Our Scotland nature adventure begins in Inverness, the largest city and cultural capital of the Scottish Highlands. From Inverness, a transfer is included to our historic country house hotel located just outside the village of Contin, about a 30-minute drive. Coul House, a grand stone manor house built in 1821, is the centerpiece of the Coul estate established by the Mackenzie clan in 1560. Gather for a welcome dinner with our Expedition Leader this evening.
Day 2: Black Isle / Cromarty Firth Private Cruise
From Contin, skirt the Black Water River east to Black Isle, which is neither an island nor black—it’s actually a small peninsula jutting into the North Sea and an inviting, little-known corner of Scotland that awaits our discovery today. From the village of Cromarty at the tip of Black Isle, we board a private boat for an excursion into Cromarty Firth, a narrow inlet hemmed in by steep cliffs. This protected marine area is home to Scotland's best-known pod of bottlenose dolphins, the most northerly such population in the world. Famously inquisitive, they sometimes swim right alongside our boat. Keep an eye out, too, for harbor porpoises, common and gray seals, and the occasional minke whale. Return to our boutique inn for a memorable dinner featuring contemporary Scottish cuisine prepared by Coul House's accomplished chef.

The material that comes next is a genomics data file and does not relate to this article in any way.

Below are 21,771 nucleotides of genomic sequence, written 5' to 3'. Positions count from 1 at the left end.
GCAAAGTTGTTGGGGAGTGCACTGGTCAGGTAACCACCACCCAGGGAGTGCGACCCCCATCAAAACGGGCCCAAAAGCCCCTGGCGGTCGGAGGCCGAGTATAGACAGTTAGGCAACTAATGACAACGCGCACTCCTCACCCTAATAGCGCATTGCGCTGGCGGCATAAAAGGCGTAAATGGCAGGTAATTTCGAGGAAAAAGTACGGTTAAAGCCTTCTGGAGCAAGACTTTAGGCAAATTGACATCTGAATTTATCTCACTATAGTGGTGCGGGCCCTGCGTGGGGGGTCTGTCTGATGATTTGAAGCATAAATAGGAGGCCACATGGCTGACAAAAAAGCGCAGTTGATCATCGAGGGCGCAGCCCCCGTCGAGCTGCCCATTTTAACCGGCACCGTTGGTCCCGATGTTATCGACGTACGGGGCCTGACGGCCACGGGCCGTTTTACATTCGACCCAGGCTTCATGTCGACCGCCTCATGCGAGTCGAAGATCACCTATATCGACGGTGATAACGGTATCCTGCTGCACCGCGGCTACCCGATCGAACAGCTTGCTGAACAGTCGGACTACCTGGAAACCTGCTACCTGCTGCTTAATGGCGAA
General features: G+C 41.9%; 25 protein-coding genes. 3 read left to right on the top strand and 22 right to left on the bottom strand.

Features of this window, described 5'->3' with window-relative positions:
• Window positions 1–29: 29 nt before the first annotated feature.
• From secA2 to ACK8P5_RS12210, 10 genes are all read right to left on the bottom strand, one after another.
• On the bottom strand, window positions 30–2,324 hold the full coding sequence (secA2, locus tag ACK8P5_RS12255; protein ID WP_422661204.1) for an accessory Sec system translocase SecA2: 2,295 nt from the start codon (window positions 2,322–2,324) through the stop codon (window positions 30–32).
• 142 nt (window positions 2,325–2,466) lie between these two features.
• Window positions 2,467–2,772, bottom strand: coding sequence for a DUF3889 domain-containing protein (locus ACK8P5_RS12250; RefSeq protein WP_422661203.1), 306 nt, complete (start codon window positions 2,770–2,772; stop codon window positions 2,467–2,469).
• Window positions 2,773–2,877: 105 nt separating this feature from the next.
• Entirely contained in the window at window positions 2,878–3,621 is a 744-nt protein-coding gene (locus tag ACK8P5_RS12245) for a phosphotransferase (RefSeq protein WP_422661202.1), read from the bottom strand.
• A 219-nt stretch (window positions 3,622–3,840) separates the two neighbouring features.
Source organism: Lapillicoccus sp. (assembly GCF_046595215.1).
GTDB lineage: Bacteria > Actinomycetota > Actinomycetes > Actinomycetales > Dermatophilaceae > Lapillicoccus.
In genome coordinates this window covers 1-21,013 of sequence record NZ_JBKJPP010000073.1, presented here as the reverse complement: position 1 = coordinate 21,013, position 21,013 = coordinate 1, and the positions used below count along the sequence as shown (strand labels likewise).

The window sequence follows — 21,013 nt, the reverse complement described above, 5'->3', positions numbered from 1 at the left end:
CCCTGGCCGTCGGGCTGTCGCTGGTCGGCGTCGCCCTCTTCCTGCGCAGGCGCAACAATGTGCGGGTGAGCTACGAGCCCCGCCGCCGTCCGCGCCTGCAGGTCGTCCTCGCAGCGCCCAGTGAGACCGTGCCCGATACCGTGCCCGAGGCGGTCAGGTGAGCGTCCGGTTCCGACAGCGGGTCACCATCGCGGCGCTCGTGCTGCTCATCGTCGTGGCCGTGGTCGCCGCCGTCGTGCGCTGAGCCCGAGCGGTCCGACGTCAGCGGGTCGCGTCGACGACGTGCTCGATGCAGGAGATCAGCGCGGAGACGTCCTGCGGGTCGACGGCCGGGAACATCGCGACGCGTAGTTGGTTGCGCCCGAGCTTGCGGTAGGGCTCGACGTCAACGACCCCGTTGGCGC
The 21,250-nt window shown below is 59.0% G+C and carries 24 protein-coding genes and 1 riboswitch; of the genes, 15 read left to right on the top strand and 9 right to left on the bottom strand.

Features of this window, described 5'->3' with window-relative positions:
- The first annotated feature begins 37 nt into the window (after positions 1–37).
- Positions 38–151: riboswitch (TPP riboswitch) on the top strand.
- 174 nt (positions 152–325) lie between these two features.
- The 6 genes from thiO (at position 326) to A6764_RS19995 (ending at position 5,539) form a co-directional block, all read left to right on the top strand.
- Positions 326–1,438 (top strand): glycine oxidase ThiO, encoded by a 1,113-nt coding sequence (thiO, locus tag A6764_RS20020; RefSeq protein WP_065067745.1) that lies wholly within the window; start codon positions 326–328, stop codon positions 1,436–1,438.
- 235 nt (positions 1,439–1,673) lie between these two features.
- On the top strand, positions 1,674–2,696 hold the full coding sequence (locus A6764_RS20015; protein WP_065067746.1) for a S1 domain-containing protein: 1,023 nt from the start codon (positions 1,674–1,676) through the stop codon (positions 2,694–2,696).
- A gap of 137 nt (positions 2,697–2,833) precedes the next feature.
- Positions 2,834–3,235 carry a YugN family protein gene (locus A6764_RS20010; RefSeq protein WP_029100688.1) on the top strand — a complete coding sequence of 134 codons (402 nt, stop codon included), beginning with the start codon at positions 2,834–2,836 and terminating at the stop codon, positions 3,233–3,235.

Day 3: Highlands Traverse / Lochinver
A scenic drive is in store as we cross the rugged Highlands of the interior to Scotland's wild west coast. These rocky heights, rising above 4,000 feet, divide Scotland's
Day 4: Handa Island, Inner Hebrides
Explore some of Scotland's most dramatic and least-visited coastline today as we drive north crossing to the Inner Hebridean island of Handa, managed as a nature reserve by the Scottish Wildlife Trust. Torridonian sandstone cliffs rise in 400-foot vertical walls from the Atlantic Ocean on the island’s northern coast, providing some of Europe’s most important seabird breeding grounds. Each summer, some 200,000 seabirds come here to nest, including internationally significant populations of guillemots, razorbills
Please note: September departures will not visit Handa Island, since seabirds will not be present at this time of year. An alternate activity will be provided.
Day 5: Isle of Lewis, Outer Hebrides—Callanish Standing Stones / Isle of Harris